Pressure mounts on Dar to ban hunting

Saturday March 1 2014

By ADAM IHUCHA Special Correspondent

Tanzania is facing pressure to ban multimillion dollar trophy hunting in the face of escalating poaching.

Trophy hunting, the selective hunting of wild game animals, is legal in Tanzania. The outgoing director of the Wildlife Division Alexander Songorwa, says the industry raked in $75 million from 2008 to 2011.

Latest data are not yet out, but officials say the industry is estimated to have brought in revenue of over $50 million in 2013, up from $20 million the year before.

The increase is attributed to new rules that raised fees for hunting. In 2012, fees for rifle hunters were $7,500 for tusks of 15kg to 27kg, $12,000 for 27kg to 32kg, and $20,000 for ivory over 32 kg; in 2013, the prices went up to $8,500, $15,000, and $21,900 respectively.

Animals hunted include big cats, hippos, elephants, rhinos, and buffalos.

The Tanzania Association of Tour Operators (Tato) says the negative impact of trophy hunting outweighs its returns; it is demanding that hunting be banned to combat poaching.

On the other hand, Tanzania Professional Hunters Association (TPHA) wants tour operators to be taxed more in order for the state to raise the funds required to equip an anti-poaching squad.

In a letter to the Tourism Confederation of Tanzania, TPHA chairman Mohsin Abdallah proposed a “$250 park entry fee for Serengeti National Park, up from the current $60, plus a $50 concession fee and $150 mobile camping fee per day.”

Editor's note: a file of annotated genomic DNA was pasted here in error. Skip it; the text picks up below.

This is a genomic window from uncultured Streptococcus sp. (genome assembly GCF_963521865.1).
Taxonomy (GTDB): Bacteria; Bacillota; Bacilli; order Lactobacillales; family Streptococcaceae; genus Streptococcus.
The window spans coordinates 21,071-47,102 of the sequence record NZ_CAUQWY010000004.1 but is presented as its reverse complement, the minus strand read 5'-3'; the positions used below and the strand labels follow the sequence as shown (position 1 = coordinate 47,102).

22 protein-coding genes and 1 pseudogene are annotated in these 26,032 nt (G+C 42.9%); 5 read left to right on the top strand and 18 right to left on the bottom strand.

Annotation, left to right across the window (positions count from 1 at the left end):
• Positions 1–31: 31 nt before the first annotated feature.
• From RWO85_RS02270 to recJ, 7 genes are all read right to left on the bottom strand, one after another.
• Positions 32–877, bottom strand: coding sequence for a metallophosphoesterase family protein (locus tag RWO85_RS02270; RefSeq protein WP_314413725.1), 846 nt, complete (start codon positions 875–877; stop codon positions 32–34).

Tato chairman Willy Chambulo argues that trophy hunting in the face of a crisis that could see the extinction of Tanzania’s Big Five at the expense of tourism is not practical.

Mr Chambulo argues that for every animal killed legally during the hunting season, another is shot dead illegally by poachers, amounting to thousands of animals killed every year.

“And no one can tell if the bullet killing our elephants comes from professional hunters or from poachers. In this situation, it is difficult to control poaching,” Mr Chambulo said.

Official figures indicate that the country is losing 30 elephants a day, or nearly 11,000 a year. Nearly half the country’s elephants have been shot, speared or poisoned since 2007, leaving just 60,000. At the present rate, Tanzania’s elephants will be extinct in five years.

 The Tanzania Wildlife Research Institute’s latest report shows that the giant Selous game reserve, a Unesco World Heritage Site that boasted 38,975 elephants in 2009, now has barely 13,084.

Wildlife tourism in Tanzania continues to grow, with more than one million guests visit the country annually, earning the country $1.82 billion, equivalent to 17.6 per cent of the country’s GDP. In addition, tourism provides 400,000 direct jobs to Tanzanians.

 A law lecturer at Tumaini Makumira University, Elifuraha Laltaika, said if the community in and around wildlife-protected areas significantly benefits from the natural resources, they will fight poaching in a sustainable manner.

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